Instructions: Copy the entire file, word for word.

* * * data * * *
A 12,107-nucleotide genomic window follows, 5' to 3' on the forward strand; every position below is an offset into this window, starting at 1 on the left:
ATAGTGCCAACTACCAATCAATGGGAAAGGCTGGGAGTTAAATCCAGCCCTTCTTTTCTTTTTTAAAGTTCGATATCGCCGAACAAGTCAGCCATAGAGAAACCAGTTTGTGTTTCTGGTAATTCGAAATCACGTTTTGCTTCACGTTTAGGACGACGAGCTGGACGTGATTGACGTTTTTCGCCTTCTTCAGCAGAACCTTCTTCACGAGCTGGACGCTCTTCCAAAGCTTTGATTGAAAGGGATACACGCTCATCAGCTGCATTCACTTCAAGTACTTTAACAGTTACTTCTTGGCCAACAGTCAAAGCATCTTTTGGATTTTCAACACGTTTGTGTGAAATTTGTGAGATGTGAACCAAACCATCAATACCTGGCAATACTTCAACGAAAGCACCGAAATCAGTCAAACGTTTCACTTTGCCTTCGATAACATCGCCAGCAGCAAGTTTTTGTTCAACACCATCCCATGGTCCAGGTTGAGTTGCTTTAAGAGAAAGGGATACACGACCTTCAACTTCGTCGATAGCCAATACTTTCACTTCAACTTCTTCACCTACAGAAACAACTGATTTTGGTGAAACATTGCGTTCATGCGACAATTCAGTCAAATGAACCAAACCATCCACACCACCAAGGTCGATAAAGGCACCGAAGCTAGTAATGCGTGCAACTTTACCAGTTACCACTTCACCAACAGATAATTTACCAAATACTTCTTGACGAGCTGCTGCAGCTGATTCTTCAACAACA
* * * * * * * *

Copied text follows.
A 12,107-nucleotide genomic window follows, 5' to 3' on the forward strand; every position below is an offset into this window, starting at 1 on the left:
ATAGTGCCAACTACCAATCAATGGGAAAGGCTGGGAGTTAAATCCAGCCCTTCTTTTCTTTTTTAAAGTTCGATATCGCCGAACAAGTCAGCCATAGAGAAACCAGTTTGTGTTTCTGGTAATTCGAAATCACGTTTTGCTTCACGTTTAGGACGACGAGCTGGACGTGATTGACGTTTTTCGCCTTCTTCAGCAGAACCTTCTTCACGAGCTGGACGCTCTTCCAAAGCTTTGATTGAAAGGGATACACGCTCATCAGCTGCATTCACTTCAAGTACTTTAACAGTTACTTCTTGGCCAACAGTCAAAGCATCTTTTGGATTTTCAACACGTTTGTGTGAAATTTGTGAGATGTGAACCAAACCATCAATACCTGGCAATACTTCAACGAAAGCACCGAAATCAGTCAAACGTTTCACTTTGCCTTCGATAACATCGCCAGCAGCAAGTTTTTGTTCAACACCATCCCATGGTCCAGGTTGAGTTGCTTTAAGAGAAAGGGATACACGACCTTCAACTTCGTCGATAGCCAATACTTTCACTTCAACTTCTTCACCTACAGAAACAACTGATTTTGGTGAAACATTGCGTTCATGCGACAATTCAGTCAAATGAACCAAACCATCCACACCACCAAGGTCGATAAAGGCACCGAAGCTAGTAATGCGTGCAACTTTACCAGTTACCACTTCACCAACAGATAATTTACCAAATACTTCTTGACGAGCTGCTGCAGCTGATTCTTCAACAACA